There are a zillion handbooks for parents â€“ even for parents with autistic children â€“ but no handbook can answer a parentâ€™s persistent questions about their own individual situation. Am I doing enough? Am I doing too much? Should I be doing that differently? Why is my child having such a tough time â€“ is it my fault?
When youâ€™re a parent with an autistic child, all those questions multiply, both in number and in intensity. Did I choose the right therapies? Did something I did or didnâ€™t do cause my childâ€™s disability? Am I doing enough (or too much) to help him/her develop new schools, engage with peers, take part in life? Am I pushing too hard, or not hard enough? And what aboutâ€¦???
Sometimes, though, itâ€™s nice to hear â€śyouâ€™re doing a good job.â€ť How do you know? Here are some signs that your parenting is just great!
1. Your Child with Autism is ProgressingKids with autism may take a very long time to learn skills that other kids learn quickly. Thatâ€™s just reality. But if your child with autism is moving forward, even at a snailâ€™s pace, itâ€™s likely that youâ€™ve found a combination of therapies, people, and settings that are positive and helpful. Well done!
2. Your Children WITHOUT Autism are Progressing
Itâ€™s easy to get so wrapped up in autism that you neglect the signs that other siblings are having difficulties
. But of course every child needs a parentâ€™s attention, support, and involvement. If your other children are progressing, even with some normal ups and downs, itâ€™s likely youâ€™ve found the time and energy to attend to their needs, listen to their concerns, and respond. Nice work!
3. You Have Solid Adult Relationships
How does having adult relationships help your child with autism? Without outside connections, you have no opportunity to replenish your emotional well. Your ability to vent, have fun, and feel engaged in the world means youâ€™ll have the energy and patience to be there for your child with autism, even when he or she is having a tough time. If youâ€™re finding the support you need
4. You Are Not Making Decisions for Your Child Based on Desperation or Panic
Should I spend my other children's college funds on risky, unproven therapies that -- who knows? -- just might work? Could my child benefit from the high-priced and controversial therapist I heard about in the ladies' room at the local autism conference? It's easy to get carried away by others' enthusiasm for a particular therapy, therapist, school, or program, especially when you are feeling panicky or desperate about your child's autism. But when you make choices based not on reason or logic but on desperation or panic
, you are likely to make the wrong decisions. If youâ€™ve avoided that pitfall, good job!
5. You Recognize and Celebrate Your Autistic Childâ€™s Abilities and AchievementsItâ€™s easy for parents of children with autism to get wrapped up in their childâ€™s challenges and deficits. After all, the entire American system of special education and disability care is focused on challenges and deficits. It takes a strong parent to take time away from those concerns to notice, delight in, and celebrate an autistic childâ€™s abilities and achievements â€“ especially when your child is not a â€śsavantâ€ť whose abilities amaze others. If you noticed and praised your child for asking a question, waiting patiently, responding appropriately, or otherwise doing something that is difficult for him, youâ€™re doing a great job.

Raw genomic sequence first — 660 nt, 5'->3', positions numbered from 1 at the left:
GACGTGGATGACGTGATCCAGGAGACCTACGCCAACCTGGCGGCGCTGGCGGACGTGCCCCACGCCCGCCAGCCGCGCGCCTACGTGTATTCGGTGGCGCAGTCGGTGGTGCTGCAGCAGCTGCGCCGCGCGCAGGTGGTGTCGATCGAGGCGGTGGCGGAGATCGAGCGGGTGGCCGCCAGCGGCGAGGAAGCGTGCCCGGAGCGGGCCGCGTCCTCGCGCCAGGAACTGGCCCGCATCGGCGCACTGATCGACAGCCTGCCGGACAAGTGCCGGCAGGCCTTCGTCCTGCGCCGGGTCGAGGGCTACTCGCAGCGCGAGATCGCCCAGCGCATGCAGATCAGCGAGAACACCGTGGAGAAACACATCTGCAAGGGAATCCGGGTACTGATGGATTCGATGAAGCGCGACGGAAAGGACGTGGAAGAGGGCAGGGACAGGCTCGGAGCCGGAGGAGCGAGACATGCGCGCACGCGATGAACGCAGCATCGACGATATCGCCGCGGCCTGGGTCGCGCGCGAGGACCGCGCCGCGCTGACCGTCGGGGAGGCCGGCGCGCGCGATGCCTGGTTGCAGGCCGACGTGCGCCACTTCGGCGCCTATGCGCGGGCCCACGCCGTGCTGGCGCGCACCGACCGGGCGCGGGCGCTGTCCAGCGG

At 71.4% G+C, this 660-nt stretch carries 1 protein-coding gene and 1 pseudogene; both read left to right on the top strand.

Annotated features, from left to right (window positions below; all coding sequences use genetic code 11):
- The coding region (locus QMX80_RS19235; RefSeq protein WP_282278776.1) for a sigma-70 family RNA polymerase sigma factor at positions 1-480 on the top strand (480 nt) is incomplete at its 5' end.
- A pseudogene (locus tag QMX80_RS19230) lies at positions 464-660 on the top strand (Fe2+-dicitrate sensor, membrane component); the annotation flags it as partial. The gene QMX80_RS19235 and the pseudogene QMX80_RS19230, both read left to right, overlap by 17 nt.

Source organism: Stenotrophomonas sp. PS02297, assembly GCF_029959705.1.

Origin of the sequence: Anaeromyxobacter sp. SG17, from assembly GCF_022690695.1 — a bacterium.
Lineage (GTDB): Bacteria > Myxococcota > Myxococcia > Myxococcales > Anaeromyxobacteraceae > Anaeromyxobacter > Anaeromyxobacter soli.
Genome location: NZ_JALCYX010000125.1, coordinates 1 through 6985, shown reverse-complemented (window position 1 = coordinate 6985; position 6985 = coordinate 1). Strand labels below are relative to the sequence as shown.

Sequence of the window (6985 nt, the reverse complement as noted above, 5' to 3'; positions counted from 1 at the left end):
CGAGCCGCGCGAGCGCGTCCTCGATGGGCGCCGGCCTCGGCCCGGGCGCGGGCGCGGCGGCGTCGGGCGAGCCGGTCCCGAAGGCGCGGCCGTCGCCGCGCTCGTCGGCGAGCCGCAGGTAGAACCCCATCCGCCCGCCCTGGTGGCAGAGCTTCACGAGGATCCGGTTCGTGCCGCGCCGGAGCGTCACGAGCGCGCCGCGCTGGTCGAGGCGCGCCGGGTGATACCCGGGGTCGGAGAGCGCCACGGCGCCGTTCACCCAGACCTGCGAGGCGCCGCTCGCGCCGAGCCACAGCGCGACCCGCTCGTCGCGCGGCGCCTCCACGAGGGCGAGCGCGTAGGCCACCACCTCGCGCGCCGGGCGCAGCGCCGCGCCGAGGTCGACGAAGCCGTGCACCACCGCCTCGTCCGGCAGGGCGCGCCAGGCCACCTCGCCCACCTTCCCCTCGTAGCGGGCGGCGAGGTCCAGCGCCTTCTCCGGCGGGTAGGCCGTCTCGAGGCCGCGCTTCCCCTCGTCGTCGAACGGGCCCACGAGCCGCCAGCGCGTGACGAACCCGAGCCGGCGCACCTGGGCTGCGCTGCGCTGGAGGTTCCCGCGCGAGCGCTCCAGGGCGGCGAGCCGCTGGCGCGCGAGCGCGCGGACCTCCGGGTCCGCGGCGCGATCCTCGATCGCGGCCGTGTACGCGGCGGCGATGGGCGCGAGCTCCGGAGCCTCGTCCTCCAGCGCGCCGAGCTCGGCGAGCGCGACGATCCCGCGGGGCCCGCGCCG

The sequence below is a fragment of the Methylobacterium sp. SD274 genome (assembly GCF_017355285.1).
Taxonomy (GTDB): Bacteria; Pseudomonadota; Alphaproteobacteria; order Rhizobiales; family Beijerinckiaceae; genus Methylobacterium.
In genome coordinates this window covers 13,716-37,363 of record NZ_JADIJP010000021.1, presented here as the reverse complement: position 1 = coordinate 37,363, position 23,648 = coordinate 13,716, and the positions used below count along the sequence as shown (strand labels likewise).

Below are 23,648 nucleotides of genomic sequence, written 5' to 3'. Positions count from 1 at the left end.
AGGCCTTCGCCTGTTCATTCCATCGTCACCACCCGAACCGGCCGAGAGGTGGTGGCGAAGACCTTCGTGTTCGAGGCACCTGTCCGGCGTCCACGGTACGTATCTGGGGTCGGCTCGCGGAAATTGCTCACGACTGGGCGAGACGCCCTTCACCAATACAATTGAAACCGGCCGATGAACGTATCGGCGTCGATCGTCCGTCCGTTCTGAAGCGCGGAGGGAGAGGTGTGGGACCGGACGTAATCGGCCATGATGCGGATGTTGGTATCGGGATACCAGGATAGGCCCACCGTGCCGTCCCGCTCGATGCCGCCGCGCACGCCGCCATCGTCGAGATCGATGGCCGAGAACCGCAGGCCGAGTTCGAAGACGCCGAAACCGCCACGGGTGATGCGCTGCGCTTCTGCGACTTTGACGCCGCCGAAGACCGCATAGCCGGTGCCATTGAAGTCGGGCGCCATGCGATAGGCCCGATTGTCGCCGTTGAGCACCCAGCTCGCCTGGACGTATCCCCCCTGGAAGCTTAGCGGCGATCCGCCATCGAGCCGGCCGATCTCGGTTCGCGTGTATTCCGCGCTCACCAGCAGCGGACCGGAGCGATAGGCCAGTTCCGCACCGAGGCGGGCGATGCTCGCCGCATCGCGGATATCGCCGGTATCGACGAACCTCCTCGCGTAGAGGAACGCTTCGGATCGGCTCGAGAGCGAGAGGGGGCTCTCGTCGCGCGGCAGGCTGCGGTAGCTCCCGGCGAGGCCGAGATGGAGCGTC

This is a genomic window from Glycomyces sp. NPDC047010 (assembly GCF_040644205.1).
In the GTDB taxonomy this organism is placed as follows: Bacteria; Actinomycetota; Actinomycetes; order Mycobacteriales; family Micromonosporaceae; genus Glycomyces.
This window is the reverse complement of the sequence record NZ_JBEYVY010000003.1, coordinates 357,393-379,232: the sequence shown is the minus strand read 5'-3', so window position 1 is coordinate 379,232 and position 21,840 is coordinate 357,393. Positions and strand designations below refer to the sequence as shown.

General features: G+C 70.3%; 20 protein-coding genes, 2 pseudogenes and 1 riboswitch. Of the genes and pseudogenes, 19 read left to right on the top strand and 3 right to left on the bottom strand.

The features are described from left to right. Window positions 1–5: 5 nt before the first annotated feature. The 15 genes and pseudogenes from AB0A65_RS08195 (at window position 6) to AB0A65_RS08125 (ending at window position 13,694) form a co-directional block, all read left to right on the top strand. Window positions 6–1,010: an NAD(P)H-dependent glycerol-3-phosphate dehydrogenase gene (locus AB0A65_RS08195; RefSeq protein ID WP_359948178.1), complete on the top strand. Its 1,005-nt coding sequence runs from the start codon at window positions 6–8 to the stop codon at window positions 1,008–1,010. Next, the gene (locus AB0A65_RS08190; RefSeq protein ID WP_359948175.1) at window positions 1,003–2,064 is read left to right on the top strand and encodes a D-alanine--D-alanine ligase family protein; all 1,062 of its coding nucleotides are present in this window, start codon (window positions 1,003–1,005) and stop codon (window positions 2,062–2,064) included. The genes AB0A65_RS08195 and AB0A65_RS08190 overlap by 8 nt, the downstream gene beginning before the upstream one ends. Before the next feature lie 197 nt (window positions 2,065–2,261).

6. You Keep the Bar HighAutistic children often get a â€śpassâ€ť when it comes to high expectations. All too often, when a child with autism does not do his or her best, the response is â€śoh, well, thatâ€™s okay. Heâ€™s autistic.â€ť This attitude means that many children with autism are not challenged to do their best â€“ and as a result, they fail to reach their potential. Itâ€™s easy to fall back on lower expectations, and to do things for your child rather than do the very hard work of teaching skills and discipline. If youâ€™re keeping the bar high, and seeing your child achieve at her real level of ability, youâ€™re doing a wonderful job.
7. You Have Fun with Your Autistic Child
Itâ€™s not always easy to find fun activities in common with an autistic child. Kids with autism may not do the things youâ€™re used to doing â€“ playing ball, going to loud concerts, hanging out with groups of friends. They may not even have the language skills to converse. So it takes work to find activities that you and your autistic child can enjoy together. You may need to discover a new interest in trains, comic book heroes, legos, or chase games. You may even need to initiate every interaction. If youâ€™re having at least a little bit of fun with your autistic child, and building emotional bonds
, itâ€™s wonderful!
8. Youâ€™re Thinking Ahead for and with Your Autistic ChildAll too many parents focus on their childâ€™s here and now, without giving much thought to the future. Schools provide parents as well as students with structure, meetings, goals, and programs â€“ and some parents assume that that level of support will continue indefinitely. As a result, their children with autism wind up, at age 22, without the supports and direction they need. All too many autistic people finish school without a vocation or a plan for their adult years, and all too many parents wonder what to do next. If youâ€™ve done some research and planning for your childâ€™s adult years, youâ€™re ahead of the game. Good work!